Covid: what we know about the new “Breton variant” surveilled by authorities

Published by Caroline J. · Updated on 16 March 2021 at 13h49 · Published on 16 March 2021 at 10h52
Nicknamed “Breton variant”, a new SARS-CoV-2 coronavirus mutation has been found in Brittany, as reported this March 15, 2021 by Health General Management. Since then, authorities have decided to list this new variant in the “to be surveilled” category.

After the UK, Brazilian, and even South African variants, is a new variant breaking out in France? This Monday March 15, 2021, the French Health General Management (DGS) stated a new SARS-CoV-2 coronavirus mutation has been found in Brittany. Since then, the domestic authorities have decided to list this “Breton variant” in the “to be surveilled” category. For the record, this category gathers thousands of variants surging in a natural fashion around the world, and only a small proportion of which will eventually cause public health-related issues.

What do we know about this “Breton variant” exactly? So far, this new mutation has raised many questions. The DGS also announced that investigations were currently going on in order to “assess its transmissibility and seriousness”.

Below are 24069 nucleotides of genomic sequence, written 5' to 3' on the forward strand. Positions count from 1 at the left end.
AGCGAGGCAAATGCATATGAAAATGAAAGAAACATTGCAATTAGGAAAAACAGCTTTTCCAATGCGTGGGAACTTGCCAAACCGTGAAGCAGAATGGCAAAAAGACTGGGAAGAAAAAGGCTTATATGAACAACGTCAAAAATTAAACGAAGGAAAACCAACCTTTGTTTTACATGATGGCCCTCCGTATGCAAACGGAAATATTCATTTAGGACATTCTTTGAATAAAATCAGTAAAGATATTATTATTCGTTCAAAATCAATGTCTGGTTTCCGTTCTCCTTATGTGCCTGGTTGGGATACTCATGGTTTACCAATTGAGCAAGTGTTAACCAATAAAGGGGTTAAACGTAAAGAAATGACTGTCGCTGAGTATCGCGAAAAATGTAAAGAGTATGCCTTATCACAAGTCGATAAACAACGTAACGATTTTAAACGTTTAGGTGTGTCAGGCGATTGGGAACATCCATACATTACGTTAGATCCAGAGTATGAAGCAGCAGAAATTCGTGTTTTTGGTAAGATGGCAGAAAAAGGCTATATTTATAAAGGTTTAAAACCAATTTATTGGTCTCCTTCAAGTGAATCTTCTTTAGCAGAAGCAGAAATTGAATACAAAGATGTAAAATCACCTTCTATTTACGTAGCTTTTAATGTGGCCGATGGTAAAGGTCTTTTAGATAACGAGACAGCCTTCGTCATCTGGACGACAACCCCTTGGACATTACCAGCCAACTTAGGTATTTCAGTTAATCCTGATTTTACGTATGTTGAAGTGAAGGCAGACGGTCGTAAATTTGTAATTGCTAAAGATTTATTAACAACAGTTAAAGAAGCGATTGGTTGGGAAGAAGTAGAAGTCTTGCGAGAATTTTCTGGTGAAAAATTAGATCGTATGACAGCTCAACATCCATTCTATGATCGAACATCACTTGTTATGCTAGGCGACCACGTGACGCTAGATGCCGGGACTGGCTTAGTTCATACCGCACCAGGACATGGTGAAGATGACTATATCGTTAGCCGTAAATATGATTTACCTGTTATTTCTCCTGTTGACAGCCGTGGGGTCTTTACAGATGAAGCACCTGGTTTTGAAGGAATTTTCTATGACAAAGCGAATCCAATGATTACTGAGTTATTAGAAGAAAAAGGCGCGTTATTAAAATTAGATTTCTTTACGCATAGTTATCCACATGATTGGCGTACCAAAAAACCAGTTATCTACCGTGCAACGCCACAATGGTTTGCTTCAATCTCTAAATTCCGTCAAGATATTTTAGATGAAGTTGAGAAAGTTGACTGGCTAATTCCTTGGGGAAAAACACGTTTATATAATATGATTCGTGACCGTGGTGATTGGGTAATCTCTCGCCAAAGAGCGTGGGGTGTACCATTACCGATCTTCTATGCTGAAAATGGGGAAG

At this stage, we know a cluster has been identified this past February 22 in Lannion hospital, Côtes-d’Armor. After in-depth analyses, 79 cases have been identified as of March 13, including 8 cases carrying the “Breton variant”. These cases have been confirmed after sequencing performed by Institut Pasteur that revealed “a new variant […] carrying nine mutations in the area coding for S protein, as well as in other viral regions”, the DGS stated in a message sent to health professionals.

The particularity? People carrying the variant show Covid-19 symptoms, but their PCR tests ended up negative. “An assessment is going on in order to assess the likely impact of the genetic modifications on a failure in virological tests to recognize the virus leading to under-diagnosis”, the DGS stated.

So far, we still ignore the level of danger of this “Breton variant”, but investigations are being carried out. Yet, according to health authorities, “the first analyses of this new variant do not enable to conclude on increased seriousness or transmissibility compared to the historic virus”.

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